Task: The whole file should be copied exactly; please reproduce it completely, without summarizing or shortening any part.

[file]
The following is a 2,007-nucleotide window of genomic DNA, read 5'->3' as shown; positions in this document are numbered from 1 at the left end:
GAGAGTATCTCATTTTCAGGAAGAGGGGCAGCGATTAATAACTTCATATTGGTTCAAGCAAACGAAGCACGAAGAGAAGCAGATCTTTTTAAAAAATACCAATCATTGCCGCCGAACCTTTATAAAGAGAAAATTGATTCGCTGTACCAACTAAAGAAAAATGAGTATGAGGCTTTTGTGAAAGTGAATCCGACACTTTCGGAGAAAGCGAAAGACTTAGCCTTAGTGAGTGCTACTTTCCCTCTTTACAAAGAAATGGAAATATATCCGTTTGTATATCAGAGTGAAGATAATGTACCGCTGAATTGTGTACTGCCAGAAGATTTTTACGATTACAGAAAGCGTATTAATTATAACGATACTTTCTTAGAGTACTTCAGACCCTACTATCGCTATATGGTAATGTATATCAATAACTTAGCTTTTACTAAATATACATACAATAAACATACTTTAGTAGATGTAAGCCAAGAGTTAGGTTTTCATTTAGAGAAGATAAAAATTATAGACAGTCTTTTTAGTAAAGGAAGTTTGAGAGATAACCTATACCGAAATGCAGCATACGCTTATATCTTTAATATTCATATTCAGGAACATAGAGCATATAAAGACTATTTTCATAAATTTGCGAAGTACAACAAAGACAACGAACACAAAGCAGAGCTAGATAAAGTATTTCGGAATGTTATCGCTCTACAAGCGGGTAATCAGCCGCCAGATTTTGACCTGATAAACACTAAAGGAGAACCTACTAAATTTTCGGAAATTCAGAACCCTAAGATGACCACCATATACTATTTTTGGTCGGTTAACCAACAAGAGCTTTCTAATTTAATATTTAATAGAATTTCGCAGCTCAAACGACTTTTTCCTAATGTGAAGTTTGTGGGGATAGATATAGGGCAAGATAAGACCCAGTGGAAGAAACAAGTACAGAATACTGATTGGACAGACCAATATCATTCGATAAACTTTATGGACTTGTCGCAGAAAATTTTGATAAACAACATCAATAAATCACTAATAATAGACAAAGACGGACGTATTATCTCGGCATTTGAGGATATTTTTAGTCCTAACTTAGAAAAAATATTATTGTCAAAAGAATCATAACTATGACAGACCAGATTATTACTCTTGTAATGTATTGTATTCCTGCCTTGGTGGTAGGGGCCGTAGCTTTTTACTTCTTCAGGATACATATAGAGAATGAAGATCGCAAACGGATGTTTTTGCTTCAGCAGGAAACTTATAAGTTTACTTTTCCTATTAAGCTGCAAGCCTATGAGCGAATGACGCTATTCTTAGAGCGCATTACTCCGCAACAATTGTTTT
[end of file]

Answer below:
The following is a 2,007-nucleotide window of genomic DNA, read 5'->3' as shown; positions in this document are numbered from 1 at the left end:
GAGAGTATCTCATTTTCAGGAAGAGGGGCAGCGATTAATAACTTCATATTGGTTCAAGCAAACGAAGCACGAAGAGAAGCAGATCTTTTTAAAAAATACCAATCATTGCCGCCGAACCTTTATAAAGAGAAAATTGATTCGCTGTACCAACTAAAGAAAAATGAGTATGAGGCTTTTGTGAAAGTGAATCCGACACTTTCGGAGAAAGCGAAAGACTTAGCCTTAGTGAGTGCTACTTTCCCTCTTTACAAAGAAATGGAAATATATCCGTTTGTATATCAGAGTGAAGATAATGTACCGCTGAATTGTGTACTGCCAGAAGATTTTTACGATTACAGAAAGCGTATTAATTATAACGATACTTTCTTAGAGTACTTCAGACCCTACTATCGCTATATGGTAATGTATATCAATAACTTAGCTTTTACTAAATATACATACAATAAACATACTTTAGTAGATGTAAGCCAAGAGTTAGGTTTTCATTTAGAGAAGATAAAAATTATAGACAGTCTTTTTAGTAAAGGAAGTTTGAGAGATAACCTATACCGAAATGCAGCATACGCTTATATCTTTAATATTCATATTCAGGAACATAGAGCATATAAAGACTATTTTCATAAATTTGCGAAGTACAACAAAGACAACGAACACAAAGCAGAGCTAGATAAAGTATTTCGGAATGTTATCGCTCTACAAGCGGGTAATCAGCCGCCAGATTTTGACCTGATAAACACTAAAGGAGAACCTACTAAATTTTCGGAAATTCAGAACCCTAAGATGACCACCATATACTATTTTTGGTCGGTTAACCAACAAGAGCTTTCTAATTTAATATTTAATAGAATTTCGCAGCTCAAACGACTTTTTCCTAATGTGAAGTTTGTGGGGATAGATATAGGGCAAGATAAGACCCAGTGGAAGAAACAAGTACAGAATACTGATTGGACAGACCAATATCATTCGATAAACTTTATGGACTTGTCGCAGAAAATTTTGATAAACAACATCAATAAATCACTAATAATAGACAAAGACGGACGTATTATCTCGGCATTTGAGGATATTTTTAGTCCTAACTTAGAAAAAATATTATTGTCAAAAGAATCATAACTATGACAGACCAGATTATTACTCTTGTAATGTATTGTATTCCTGCCTTGGTGGTAGGGGCCGTAGCTTTTTACTTCTTCAGGATACATATAGAGAATGAAGATCGCAAACGGATGTTTTTGCTTCAGCAGGAAACTTATAAGTTTACTTTTCCTATTAAGCTGCAAGCCTATGAGCGAATGACGCTATTCTTAGAGCGCATTACTCCGCAACAATTGTTTT